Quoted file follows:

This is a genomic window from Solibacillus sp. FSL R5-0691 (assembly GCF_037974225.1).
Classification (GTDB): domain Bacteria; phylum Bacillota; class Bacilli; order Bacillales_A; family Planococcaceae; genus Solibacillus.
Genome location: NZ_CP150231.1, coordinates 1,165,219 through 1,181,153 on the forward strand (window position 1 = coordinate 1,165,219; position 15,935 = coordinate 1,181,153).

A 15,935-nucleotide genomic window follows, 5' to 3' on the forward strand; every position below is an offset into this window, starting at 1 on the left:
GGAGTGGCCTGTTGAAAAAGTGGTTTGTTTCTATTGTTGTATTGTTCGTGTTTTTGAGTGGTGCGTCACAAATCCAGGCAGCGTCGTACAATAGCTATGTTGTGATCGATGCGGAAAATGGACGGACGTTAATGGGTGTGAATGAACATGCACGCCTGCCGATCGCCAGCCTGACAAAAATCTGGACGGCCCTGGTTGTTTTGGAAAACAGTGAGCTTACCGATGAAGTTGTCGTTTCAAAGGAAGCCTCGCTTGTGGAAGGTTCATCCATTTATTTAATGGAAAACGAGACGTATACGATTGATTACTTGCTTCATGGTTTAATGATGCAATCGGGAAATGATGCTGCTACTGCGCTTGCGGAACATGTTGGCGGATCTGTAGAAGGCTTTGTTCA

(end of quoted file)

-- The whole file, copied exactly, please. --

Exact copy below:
This is a genomic window from Solibacillus sp. FSL R5-0691 (assembly GCF_037974225.1).
Classification (GTDB): domain Bacteria; phylum Bacillota; class Bacilli; order Bacillales_A; family Planococcaceae; genus Solibacillus.
Genome location: NZ_CP150231.1, coordinates 1,165,219 through 1,181,153 on the forward strand (window position 1 = coordinate 1,165,219; position 15,935 = coordinate 1,181,153).

A 15,935-nucleotide genomic window follows, 5' to 3' on the forward strand; every position below is an offset into this window, starting at 1 on the left:
GGAGTGGCCTGTTGAAAAAGTGGTTTGTTTCTATTGTTGTATTGTTCGTGTTTTTGAGTGGTGCGTCACAAATCCAGGCAGCGTCGTACAATAGCTATGTTGTGATCGATGCGGAAAATGGACGGACGTTAATGGGTGTGAATGAACATGCACGCCTGCCGATCGCCAGCCTGACAAAAATCTGGACGGCCCTGGTTGTTTTGGAAAACAGTGAGCTTACCGATGAAGTTGTCGTTTCAAAGGAAGCCTCGCTTGTGGAAGGTTCATCCATTTATTTAATGGAAAACGAGACGTATACGATTGATTACTTGCTTCATGGTTTAATGATGCAATCGGGAAATGATGCTGCTACTGCGCTTGCGGAACATGTTGGCGGATCTGTAGAAGGCTTTGTTCA